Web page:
The better synthetic base stocks in use today are record-holders on the viscosity index scale. They still need a good squirt of VI booster to qualify as multi-grade oils, but they need less of it than refined base stocks. This is important, as polymeric viscosity index improvers' long molecules are unstable in shear. The less help your SAE 10W30 motor oil needs to meet its high temperature obligations, the longer it will be effective.
Good synthetic motor oils also have better non-newtonian, "apparent viscosity" behaviors. Oil displaying these "kinematically diminished" properties behaves like a thinner oil when rubbing speeds are high enough to build a thick fluid wedge.
Which synthetic oils are best in terms of apparent viscosity? I dont know, and neither does anyone who lacks a laboratory full of expensive, complicated equipment. I also dont know which additives, or how much of each, is present in the containers of motor oil--refined or synthetic--you'll see displayed at dealerships, service stations, and the like. That information is a closely held trade secret.
So after all this talk of motor oils, how do you tell good from bad? The bottom line here is, you buy the label on the container; you buy reputation. When you see a plastic bottle labeled "zowie lube," with small print that says it was packaged by "O'grady's Motor and Hemmroid products," put it back on the shelf and reach for something familiar. When I tell you to buy name-brand products, I'm not just sucking up to this magazine's advertisers.
Castrol is not an advertiser, but I will tell you the company has been making motor oils since we've had motors and I dont think it would knowingly sell you anything that would tarnish it's good name. I've used Castrol's motor oils for both racing and street applications, without disappointment. Refined-based GTX, sold super-cheap at supermarkets everywhere, is a very good motor oil and may be better than some higher-priced synthetics.
Mobil, which is an advertiser, long ago began developing synthetic motor oils and put its considerable technical resources to work creating a good one. They came up with Mobil 1, an oil using mostly polyalphaolefin base stock reinforced with a big percentage of polyol ester, the latter being an especially good lubricant in its own right. Mobil 1 probably is today's best widely-available motor oil. As a result of prepatory research I have done prior to writing this article, I bought (yes, bought!) Mobil 1 for use in my own vehicles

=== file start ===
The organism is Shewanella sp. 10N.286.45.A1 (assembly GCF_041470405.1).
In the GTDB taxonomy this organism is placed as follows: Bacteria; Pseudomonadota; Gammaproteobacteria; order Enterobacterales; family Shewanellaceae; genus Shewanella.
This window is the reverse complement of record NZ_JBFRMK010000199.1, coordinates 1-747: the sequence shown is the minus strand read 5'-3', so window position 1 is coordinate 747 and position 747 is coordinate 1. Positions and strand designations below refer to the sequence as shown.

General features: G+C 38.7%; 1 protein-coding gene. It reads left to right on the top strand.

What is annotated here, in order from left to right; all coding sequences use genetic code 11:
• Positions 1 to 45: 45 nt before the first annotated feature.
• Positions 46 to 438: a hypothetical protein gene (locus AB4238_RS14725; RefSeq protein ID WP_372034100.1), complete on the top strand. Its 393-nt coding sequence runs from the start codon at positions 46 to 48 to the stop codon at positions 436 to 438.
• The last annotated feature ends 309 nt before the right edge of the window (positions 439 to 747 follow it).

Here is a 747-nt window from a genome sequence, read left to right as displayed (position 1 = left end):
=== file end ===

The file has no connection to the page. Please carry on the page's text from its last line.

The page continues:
Red Line, an advertiser, is making a name for itself as a source of all-synthetic motor oils, and this company, like Mobil, relies on big percentages of polyol esters in its base stocks. My contacts in two- and four-wheeled racing tell me Red Line's oils are producing excellent results in everything from NASCAR's stockers to motorcycle GP racing's shrieking 2-stroke engines.
Keep in mind that your motorcycle was extensively tested with its cavities full of the lubricants specified by its maker. Motorcycle manufacturers dont test their models on oil specially compounded to keep engines, clutches, and transmissions happy, they instead do the sensible thing and design hardware compatible with the oils they know you'll be able to find. Its the smart thing to do, and it works right up to the point where you ignore their advice.
12-11-2008, 01:32 PM #2
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Re: Hows this for new oil discussionI think this is valid for new engines only, not older ones.
A good read, but oil technology has changed a lot since '96.R-WEST
"live so the preacher doesn't have to tell lies at your funeral"
955, X595, CX Compact Gator, 6x4 Diesel Gator,
310D Loader/Backhoe (All J-D's)
12-11-2008, 10:16 PM #3
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Re: Hows this for new oil discussion
Who has the attention span to read all of that?
12-12-2008, 12:08 AM #4
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Re: Hows this for new oil discussion
And a lot of data that just ain't so. I stopped reading when my neck started to get sore.
12-12-2008, 10:52 PM #5
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12-12-2008, 11:51 PM #6
Re: Hows this for new oil discussion
Atsa lotta readin..........Thanks for the input.